This grant continues our ongoing research on how placebo effects can be enhanced and provides crucial data on the placebo effect's scientific validity and clinical significance. Our model uses Irritable Bowel Syndrome (IBS) to study the placebo effects elicited by different patient-practitioner contexts. In phase one, 260 patients will be randomized to a 3 week three arm RCT comparing: 1. sham needle treatment (a validated sham acupuncture placebo device) given in the context of a patient-practitioner interaction 'augmented' with positive cognitive, emotional and symbolic interactions, 2. identical sham given within a 'limited' contextual interaction, 3. a no treatment control. The primary question tested is whether the 'nonspecific' effects across the two sham device arms and the no treatment arm behave monotonically in a manner analogous to 'dose dependence' i.e. is 'augmented' arm > 'limited arm' > wait-list natural history. This trial also allows us to answer whether 1. the placebo effect in IBS can be enhanced, i.e., does an 'augmented' placebo intervention elicit a greater placebo effect than a 'limited' placebo intervention and 2. whether the 'limited' placebo intervention elicits a greater placebo effect than natural history arm with any 'non-specific' effects attendant to being in a no-treatment control. To maintain ethical norms, phase two will continue the same context, but sham acupuncture will seamlessly be switched to verum acupuncture to explore acupuncture's efficacy in IBS. In addition, a second parallel qualitative study will follow 27 additional patients (whose outcome data will be excluded from the larger study's analysis) through the same three arms; the study will use interviews to explore the relationships between patients' interpretations and understandings (what anthropologists call 'meaning') of IBS, and their responses to placebo and verum treatment. ? ?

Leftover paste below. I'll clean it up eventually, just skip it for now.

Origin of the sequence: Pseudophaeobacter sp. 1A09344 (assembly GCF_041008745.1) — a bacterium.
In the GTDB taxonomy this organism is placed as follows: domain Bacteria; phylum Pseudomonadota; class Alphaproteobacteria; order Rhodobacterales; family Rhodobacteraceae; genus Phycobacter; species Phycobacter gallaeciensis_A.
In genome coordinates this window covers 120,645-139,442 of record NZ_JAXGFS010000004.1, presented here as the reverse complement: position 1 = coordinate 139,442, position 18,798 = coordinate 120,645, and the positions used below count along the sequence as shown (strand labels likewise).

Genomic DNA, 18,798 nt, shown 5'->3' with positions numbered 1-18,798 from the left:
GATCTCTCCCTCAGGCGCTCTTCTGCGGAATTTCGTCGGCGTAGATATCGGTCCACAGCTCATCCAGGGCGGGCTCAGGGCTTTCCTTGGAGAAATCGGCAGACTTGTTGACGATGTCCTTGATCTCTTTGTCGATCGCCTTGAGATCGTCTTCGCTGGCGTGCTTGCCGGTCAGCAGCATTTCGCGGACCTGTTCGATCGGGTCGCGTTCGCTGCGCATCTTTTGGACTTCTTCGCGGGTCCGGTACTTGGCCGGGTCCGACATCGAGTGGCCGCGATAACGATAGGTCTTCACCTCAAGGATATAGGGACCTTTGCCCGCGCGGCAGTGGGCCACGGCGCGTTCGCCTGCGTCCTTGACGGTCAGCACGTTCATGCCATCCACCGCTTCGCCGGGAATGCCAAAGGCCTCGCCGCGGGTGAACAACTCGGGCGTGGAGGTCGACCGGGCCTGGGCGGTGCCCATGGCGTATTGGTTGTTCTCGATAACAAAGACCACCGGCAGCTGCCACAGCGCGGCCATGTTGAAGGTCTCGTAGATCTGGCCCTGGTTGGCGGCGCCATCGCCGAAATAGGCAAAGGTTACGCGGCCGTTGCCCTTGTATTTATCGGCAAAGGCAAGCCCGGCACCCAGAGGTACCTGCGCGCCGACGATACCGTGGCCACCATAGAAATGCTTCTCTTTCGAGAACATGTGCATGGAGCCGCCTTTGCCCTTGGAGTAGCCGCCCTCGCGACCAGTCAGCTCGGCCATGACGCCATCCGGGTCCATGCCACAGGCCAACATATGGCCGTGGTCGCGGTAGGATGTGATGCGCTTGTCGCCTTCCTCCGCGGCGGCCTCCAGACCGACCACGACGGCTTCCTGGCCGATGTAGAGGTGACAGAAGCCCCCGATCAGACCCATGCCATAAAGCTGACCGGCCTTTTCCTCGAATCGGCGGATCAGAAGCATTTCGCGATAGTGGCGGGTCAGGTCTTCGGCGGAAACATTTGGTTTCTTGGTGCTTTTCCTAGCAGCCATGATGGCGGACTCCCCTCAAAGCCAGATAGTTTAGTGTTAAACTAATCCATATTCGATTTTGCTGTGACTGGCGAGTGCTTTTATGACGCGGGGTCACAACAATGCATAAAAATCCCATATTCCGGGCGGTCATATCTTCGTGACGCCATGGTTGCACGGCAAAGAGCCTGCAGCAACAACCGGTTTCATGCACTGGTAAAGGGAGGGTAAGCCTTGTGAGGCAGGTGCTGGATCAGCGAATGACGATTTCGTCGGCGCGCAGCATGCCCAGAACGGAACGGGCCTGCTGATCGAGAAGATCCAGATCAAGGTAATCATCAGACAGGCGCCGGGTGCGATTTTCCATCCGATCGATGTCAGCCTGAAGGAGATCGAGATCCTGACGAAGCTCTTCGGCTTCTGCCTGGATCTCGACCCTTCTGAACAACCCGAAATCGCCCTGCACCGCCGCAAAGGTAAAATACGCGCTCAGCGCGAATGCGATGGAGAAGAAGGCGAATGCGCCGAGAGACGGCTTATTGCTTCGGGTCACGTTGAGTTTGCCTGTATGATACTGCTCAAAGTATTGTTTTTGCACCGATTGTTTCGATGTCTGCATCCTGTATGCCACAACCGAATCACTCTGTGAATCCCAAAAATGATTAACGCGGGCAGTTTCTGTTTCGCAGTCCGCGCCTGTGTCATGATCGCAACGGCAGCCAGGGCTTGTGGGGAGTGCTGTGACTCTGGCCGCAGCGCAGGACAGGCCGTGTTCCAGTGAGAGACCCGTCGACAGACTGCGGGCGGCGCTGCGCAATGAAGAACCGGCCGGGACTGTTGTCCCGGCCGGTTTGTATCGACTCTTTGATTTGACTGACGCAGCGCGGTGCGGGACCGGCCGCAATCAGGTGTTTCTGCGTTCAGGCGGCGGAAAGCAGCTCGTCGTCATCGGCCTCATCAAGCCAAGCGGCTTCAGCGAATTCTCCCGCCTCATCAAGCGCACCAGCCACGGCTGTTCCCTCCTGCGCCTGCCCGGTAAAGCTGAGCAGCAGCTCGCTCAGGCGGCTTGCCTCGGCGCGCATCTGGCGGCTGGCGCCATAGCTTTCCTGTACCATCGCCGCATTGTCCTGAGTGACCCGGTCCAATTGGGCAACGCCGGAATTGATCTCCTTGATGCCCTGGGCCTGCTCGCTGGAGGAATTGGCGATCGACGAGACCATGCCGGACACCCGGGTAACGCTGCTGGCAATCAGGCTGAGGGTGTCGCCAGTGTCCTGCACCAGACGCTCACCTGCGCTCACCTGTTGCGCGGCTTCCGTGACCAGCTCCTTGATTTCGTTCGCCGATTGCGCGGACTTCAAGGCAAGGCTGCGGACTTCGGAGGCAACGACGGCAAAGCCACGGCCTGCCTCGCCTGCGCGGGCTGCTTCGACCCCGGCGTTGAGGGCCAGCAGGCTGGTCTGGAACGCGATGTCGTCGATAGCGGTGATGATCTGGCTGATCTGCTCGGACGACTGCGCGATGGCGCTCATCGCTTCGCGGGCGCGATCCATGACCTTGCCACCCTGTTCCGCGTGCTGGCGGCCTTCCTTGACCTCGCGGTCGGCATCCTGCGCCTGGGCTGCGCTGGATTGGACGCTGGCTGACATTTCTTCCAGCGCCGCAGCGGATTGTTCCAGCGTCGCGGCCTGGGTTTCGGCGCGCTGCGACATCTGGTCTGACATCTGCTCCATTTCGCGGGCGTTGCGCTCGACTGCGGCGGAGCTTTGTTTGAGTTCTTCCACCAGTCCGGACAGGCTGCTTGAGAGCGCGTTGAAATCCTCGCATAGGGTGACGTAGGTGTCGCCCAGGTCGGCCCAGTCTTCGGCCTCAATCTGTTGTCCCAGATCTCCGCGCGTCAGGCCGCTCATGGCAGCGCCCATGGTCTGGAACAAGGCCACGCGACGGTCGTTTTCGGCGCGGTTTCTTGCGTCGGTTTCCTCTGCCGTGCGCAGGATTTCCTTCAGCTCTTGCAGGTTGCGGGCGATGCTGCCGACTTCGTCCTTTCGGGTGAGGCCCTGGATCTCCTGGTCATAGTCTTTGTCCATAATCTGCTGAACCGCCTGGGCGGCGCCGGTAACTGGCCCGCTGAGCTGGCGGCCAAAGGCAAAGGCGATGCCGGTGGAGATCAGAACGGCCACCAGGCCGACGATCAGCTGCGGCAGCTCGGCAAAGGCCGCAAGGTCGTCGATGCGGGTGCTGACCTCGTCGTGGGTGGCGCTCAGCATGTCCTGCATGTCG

National Institute of Health (NIH)
National Center for Complementary & Alternative Medicine (NCCAM)
Research Project (R01)
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Special Emphasis Panel (ZRG1-SSS-N (21))
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Stoney, Catherine
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Harvard University
Internal Medicine/Medicine
Schools of Medicine
United States
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